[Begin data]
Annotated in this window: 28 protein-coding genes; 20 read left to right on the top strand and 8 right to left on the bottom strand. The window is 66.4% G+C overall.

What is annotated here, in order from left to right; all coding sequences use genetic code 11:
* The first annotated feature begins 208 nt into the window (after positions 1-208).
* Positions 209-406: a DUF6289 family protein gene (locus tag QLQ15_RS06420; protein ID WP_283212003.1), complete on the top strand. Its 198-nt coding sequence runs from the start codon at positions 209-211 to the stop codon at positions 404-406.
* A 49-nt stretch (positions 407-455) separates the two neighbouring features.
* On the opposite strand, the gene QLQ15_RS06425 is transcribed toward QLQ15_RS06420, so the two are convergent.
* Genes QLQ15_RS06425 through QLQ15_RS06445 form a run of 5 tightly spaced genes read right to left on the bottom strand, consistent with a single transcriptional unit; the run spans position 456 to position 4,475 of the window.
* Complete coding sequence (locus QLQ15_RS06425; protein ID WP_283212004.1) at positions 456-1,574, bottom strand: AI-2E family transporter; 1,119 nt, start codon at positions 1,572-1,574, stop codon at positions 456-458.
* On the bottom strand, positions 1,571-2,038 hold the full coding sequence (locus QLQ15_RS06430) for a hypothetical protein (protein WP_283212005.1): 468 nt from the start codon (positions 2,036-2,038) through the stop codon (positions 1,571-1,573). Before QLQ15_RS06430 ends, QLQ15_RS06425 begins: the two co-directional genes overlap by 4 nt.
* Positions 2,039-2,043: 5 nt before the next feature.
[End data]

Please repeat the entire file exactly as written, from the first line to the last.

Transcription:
Annotated in this window: 28 protein-coding genes; 20 read left to right on the top strand and 8 right to left on the bottom strand. The window is 66.4% G+C overall.

What is annotated here, in order from left to right; all coding sequences use genetic code 11:
* The first annotated feature begins 208 nt into the window (after positions 1-208).
* Positions 209-406: a DUF6289 family protein gene (locus tag QLQ15_RS06420; protein ID WP_283212003.1), complete on the top strand. Its 198-nt coding sequence runs from the start codon at positions 209-211 to the stop codon at positions 404-406.
* A 49-nt stretch (positions 407-455) separates the two neighbouring features.
* On the opposite strand, the gene QLQ15_RS06425 is transcribed toward QLQ15_RS06420, so the two are convergent.
* Genes QLQ15_RS06425 through QLQ15_RS06445 form a run of 5 tightly spaced genes read right to left on the bottom strand, consistent with a single transcriptional unit; the run spans position 456 to position 4,475 of the window.
* Complete coding sequence (locus QLQ15_RS06425; protein ID WP_283212004.1) at positions 456-1,574, bottom strand: AI-2E family transporter; 1,119 nt, start codon at positions 1,572-1,574, stop codon at positions 456-458.
* On the bottom strand, positions 1,571-2,038 hold the full coding sequence (locus QLQ15_RS06430) for a hypothetical protein (protein WP_283212005.1): 468 nt from the start codon (positions 2,036-2,038) through the stop codon (positions 1,571-1,573). Before QLQ15_RS06430 ends, QLQ15_RS06425 begins: the two co-directional genes overlap by 4 nt.
* Positions 2,039-2,043: 5 nt before the next feature.